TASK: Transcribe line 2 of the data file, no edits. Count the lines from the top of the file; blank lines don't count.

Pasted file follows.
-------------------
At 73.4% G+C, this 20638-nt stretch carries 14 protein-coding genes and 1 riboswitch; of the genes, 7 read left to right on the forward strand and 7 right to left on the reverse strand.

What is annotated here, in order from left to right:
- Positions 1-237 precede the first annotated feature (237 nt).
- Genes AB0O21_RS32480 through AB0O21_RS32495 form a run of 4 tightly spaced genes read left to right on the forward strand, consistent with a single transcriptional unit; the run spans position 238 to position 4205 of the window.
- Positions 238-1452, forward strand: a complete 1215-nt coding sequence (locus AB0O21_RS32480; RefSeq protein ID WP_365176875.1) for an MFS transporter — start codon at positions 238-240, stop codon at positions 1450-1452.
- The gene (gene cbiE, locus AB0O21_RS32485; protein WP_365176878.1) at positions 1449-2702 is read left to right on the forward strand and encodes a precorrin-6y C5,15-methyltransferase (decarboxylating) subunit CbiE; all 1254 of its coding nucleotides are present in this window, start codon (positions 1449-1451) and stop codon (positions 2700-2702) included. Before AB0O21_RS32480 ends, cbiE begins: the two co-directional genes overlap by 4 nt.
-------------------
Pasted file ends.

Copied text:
What is annotated here, in order from left to right: